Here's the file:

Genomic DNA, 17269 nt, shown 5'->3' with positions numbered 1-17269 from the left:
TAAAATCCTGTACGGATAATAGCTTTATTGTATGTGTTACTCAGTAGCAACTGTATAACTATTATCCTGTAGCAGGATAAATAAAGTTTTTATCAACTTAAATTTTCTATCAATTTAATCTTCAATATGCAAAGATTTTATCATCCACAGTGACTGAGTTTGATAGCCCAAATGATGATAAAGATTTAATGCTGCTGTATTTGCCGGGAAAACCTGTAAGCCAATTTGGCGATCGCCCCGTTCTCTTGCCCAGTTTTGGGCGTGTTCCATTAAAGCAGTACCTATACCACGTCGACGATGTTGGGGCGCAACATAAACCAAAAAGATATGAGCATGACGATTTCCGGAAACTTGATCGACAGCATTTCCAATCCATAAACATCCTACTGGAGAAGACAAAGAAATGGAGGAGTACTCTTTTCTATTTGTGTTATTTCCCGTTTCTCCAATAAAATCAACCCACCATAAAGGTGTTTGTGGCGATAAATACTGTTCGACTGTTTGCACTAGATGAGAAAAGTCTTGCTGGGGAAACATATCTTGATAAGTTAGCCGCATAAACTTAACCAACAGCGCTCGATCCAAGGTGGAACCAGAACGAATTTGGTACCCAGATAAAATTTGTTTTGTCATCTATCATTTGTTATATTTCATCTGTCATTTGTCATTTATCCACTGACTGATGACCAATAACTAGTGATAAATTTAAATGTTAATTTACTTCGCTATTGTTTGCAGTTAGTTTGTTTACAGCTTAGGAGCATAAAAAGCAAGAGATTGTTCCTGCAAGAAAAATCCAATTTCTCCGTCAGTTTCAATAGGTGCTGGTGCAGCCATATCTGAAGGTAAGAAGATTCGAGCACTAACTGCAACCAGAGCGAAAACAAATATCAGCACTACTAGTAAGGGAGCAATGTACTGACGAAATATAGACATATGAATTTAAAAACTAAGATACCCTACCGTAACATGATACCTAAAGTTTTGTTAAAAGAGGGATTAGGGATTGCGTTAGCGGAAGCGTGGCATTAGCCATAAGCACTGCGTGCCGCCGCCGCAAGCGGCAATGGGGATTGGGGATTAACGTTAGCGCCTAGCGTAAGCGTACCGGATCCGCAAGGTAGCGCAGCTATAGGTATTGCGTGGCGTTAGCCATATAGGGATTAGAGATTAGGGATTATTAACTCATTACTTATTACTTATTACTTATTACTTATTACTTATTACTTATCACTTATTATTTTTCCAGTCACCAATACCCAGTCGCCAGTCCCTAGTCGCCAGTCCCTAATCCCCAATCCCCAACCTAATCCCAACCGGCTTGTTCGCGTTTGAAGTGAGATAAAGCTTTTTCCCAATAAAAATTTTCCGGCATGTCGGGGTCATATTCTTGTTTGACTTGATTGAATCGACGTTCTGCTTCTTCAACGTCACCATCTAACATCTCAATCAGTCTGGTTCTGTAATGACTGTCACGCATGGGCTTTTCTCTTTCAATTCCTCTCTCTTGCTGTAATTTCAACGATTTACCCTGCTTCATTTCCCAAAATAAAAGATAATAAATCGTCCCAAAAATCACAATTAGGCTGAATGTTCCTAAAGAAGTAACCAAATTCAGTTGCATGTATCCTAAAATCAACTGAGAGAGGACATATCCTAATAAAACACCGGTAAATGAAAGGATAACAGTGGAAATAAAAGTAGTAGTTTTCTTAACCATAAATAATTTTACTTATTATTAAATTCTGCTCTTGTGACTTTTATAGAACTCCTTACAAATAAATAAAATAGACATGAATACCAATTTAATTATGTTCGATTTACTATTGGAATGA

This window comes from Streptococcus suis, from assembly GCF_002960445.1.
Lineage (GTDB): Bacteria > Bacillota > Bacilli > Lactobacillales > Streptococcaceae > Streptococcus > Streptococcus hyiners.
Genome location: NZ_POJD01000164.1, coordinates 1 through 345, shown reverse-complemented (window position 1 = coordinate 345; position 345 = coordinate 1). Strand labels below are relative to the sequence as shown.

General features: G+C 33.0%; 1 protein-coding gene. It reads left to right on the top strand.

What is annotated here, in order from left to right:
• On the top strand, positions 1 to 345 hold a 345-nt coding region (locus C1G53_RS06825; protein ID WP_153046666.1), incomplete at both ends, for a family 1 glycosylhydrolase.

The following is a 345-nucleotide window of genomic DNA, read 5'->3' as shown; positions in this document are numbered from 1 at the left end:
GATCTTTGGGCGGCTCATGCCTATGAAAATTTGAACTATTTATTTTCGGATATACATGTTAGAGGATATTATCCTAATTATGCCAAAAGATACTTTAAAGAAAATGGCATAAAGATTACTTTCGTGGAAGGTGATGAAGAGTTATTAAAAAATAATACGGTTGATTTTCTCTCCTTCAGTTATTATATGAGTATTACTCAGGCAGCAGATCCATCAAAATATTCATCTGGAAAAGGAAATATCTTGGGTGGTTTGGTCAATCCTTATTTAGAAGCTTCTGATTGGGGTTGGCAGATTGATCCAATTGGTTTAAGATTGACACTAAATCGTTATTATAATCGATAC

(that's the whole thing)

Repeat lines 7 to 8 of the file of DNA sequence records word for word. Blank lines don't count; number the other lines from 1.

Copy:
What is annotated here, in order from left to right:
• On the top strand, positions 1 to 345 hold a 345-nt coding region (locus C1G53_RS06825; protein ID WP_153046666.1), incomplete at both ends, for a family 1 glycosylhydrolase.